• ” I didn’t feel prepared to be sober, but neither did I feel prepared for drinking. It was that rotten middle ground.” It’s that horrible grey place that put me in a dark tail spin that would eventually lead to suicide as an actual viable menu item for my life. Life with or without? Horrid. But boy, that decision to continue with the not drinking really made sense, even though I feared it more than life itself. What would it look like? I couldn’t envision it. It was alien. But the fear of drinking was even worse, and I knew what those consequences were. And I knew in my heart that they would be worse.

    I love the idea of being our own hero. Our first real love-directed action. My first real step into healing, even though I was still scared as hell and unsure of the future. But I wanted to have a future, period. and as you so elqouently put, there were those who walked the path before me to show me the way, to tell me that it does get better, that there were ways to make the fear lessen, to lose that obession to drink.

    It’s people like you Lisa and what you do hear and away from here which is so inspiring and helpful.

    thank you again for a wonderful post 🙂

    Blessings,
    Paul

    • I believe I get as much from your comments as you do from the post. I love your line “Our first real love-directed action.” I have never quite thought of it that way. Thank you. And thank you for always, always managing to get over here and comment. What a joy. with love, Lisa

  • Lisa, this was a great read this morning. And so timely in my life. Recovery is hard at the holidays but it is not impossible. In fact, it is very much possible. Thank you for spurring this reminder. -mel

    • Yay, for reminders. I, for one, can say I was high-maintenance in the first years of sobriety. I was always so thankful for any inspiration, any possibility of change. What a wonderful gift we have in each other. Your words fill my heart with happy 🙂 Lisa

  • Love this post Lisa. My saving grace is to remember I’m not taking something away…I’m giving myself a huge gift. I feel grateful every day that I have the gift of sobriety – and the gift of all of you who support me.

    • I hear you. I, too, have to remind myself of the gain in many things, as my tendency is to go for the loss. It’s almost as if I thought I would arrive at this magical day and there it would stay for all eternity. Ugghhh … Disney movies. I took them too literally. Enough said.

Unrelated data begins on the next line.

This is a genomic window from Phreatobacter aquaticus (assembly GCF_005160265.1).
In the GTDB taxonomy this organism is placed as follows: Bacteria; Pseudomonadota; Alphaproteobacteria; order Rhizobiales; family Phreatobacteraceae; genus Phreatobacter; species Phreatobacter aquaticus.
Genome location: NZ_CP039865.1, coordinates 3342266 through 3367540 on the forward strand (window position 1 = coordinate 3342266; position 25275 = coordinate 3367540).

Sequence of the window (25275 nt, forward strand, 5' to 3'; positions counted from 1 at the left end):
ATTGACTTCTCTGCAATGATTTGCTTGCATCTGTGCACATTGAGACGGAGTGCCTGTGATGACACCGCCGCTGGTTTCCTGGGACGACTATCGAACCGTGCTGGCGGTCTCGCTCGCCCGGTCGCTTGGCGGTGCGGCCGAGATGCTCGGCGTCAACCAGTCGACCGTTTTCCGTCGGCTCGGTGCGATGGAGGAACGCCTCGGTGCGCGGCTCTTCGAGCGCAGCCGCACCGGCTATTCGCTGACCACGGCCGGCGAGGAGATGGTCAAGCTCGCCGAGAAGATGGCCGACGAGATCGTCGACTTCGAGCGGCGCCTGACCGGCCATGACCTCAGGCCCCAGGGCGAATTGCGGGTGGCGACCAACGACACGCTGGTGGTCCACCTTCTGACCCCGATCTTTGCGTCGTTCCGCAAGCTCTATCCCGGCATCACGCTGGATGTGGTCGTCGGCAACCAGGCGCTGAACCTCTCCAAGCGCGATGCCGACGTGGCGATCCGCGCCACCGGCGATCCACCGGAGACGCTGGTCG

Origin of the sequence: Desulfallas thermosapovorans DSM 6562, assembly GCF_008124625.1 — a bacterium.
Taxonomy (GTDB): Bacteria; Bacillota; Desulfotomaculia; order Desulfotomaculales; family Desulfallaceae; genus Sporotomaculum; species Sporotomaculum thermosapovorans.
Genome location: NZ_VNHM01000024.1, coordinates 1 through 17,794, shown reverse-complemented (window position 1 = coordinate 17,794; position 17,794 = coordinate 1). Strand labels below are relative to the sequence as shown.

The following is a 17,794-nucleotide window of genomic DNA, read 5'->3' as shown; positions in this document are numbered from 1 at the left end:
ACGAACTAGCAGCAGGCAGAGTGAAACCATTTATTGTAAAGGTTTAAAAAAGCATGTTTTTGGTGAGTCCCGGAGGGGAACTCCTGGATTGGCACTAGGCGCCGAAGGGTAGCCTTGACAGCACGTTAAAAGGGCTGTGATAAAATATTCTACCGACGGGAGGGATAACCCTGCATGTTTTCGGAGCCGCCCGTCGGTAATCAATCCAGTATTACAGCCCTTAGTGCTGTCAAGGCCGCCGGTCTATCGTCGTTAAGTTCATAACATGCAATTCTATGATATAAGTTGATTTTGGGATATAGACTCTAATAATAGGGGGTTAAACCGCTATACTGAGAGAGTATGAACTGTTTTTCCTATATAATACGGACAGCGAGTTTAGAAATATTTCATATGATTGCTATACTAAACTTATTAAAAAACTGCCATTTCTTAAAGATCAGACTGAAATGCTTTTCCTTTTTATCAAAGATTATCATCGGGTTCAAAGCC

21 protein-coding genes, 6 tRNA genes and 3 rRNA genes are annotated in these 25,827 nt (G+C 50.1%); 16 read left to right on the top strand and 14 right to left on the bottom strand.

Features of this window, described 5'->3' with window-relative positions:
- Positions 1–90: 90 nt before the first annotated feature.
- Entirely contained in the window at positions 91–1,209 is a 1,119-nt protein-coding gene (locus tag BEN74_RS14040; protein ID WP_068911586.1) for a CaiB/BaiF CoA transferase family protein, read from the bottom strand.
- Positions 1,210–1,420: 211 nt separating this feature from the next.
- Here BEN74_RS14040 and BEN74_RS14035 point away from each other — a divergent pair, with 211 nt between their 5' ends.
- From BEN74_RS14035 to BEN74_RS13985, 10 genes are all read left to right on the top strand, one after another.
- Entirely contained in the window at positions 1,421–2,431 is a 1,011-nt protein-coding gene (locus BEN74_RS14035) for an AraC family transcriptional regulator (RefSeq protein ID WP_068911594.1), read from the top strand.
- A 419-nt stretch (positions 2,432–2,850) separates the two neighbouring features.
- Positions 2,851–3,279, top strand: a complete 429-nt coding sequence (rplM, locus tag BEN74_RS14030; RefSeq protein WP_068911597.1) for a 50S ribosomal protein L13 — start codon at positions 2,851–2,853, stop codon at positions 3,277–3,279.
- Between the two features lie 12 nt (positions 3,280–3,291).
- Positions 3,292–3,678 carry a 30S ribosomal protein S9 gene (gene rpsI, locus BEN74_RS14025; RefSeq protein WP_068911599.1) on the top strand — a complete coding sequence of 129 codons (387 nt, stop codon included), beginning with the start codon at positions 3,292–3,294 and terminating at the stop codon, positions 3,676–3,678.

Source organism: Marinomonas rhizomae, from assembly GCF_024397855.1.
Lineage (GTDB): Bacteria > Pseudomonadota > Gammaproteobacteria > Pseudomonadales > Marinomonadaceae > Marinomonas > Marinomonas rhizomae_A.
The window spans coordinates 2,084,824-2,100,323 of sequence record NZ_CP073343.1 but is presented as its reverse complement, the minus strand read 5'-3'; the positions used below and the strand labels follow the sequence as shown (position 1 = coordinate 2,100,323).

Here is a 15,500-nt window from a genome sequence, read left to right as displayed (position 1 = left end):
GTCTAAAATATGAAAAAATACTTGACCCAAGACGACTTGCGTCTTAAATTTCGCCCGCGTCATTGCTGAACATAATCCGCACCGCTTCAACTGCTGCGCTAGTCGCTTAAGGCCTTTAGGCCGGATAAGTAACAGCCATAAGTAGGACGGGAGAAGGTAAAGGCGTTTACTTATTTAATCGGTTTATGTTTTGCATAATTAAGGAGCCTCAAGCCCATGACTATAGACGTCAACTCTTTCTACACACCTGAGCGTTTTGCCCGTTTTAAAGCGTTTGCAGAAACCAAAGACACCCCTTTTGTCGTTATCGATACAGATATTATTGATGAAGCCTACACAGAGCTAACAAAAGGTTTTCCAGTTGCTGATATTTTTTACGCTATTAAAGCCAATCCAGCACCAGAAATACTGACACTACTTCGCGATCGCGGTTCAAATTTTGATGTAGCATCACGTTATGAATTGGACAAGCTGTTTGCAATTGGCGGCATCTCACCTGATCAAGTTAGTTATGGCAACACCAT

I am equally as grateful for your support. All of you allow me to remain sober too. None of us does it alone. (successfully that is) … much love, Lisa

  • Lisa, Just found your page. Day 7 today! It is so hard. I cannot see my life w/o alcohol, but seeing it with is worse!! Yes, the middle ground. Will I fit in? Will I be fun? And high maintenance…oh yeah! God bless my husband! Thanks for the great site.I will be visiting often. ❤

    • The questions you ask are valuable. Answer them in your journal. Will you fit in? Will you be fun? These are not the product of alcohol, but a product of self awareness. What, really, did we fit in with when we were drunk? Other drunk people. I wish you success in your recovery. It is the best journey I ever took. Please keep me posted and stay in contact. Lisa

  • Katherine
    6 years ago

    Lisa this is such a beautiful post! You always find a way to say something “loving” about the situation. It is all about self love and trusting ourselves to make the right choices. To be our own HERO! I love that. I’m going to carry that message around with me! 🙂

    • Thank you Katherine. I’m still working on being my own hero. Crazy to say, but every day, my ego wants to convince me otherwise. I don’t think about drinking, but life sure can get hectic. I’m reminding myself that whatever I get done for the holidays, it’s enough. My love and gratitude, Lisa

      • Katherine
        6 years ago

        I have used your A/B journalling many times this holiday season when things have gotten hectic. It REALLY works! Most times I have A/B thoughts or a conversation in my own head and every time the loving side mends things best. So incredible when I can put that ego in place. I’ve learned that I’m not in charge of everyone and everything and that I can’t control the world. Go figure! lol So I thank you for that gift Lisa!

  • It’s enough to make me want to be my own hero.

    • Pinky, Ohhhh
      Thank you.
      Funny how a tiny sentence (from a total stranger) can fill your heart.
      With love as you journey. Lisa

  • Funny enough, I am reading this on the 26th of December. As I read it, the line that stuck out to me: “At the top of my Christmas list: Still be sober on Monday the 26th.”

    When I say my morning prayers, the first thing I say is, “Thank you for X days of sobriety.” And today, as I said the same thing I have said every day for the past almost two years, I reflected on yesterday, and the drinking and merriment that I did not partake in, and my gratitude as I knelt there was more profound that I remember feeling in a long time.

    I guess I was my own hero yesterday, and I did not realize it until I read this post. Thank you for giving me something extra for which to be grateful!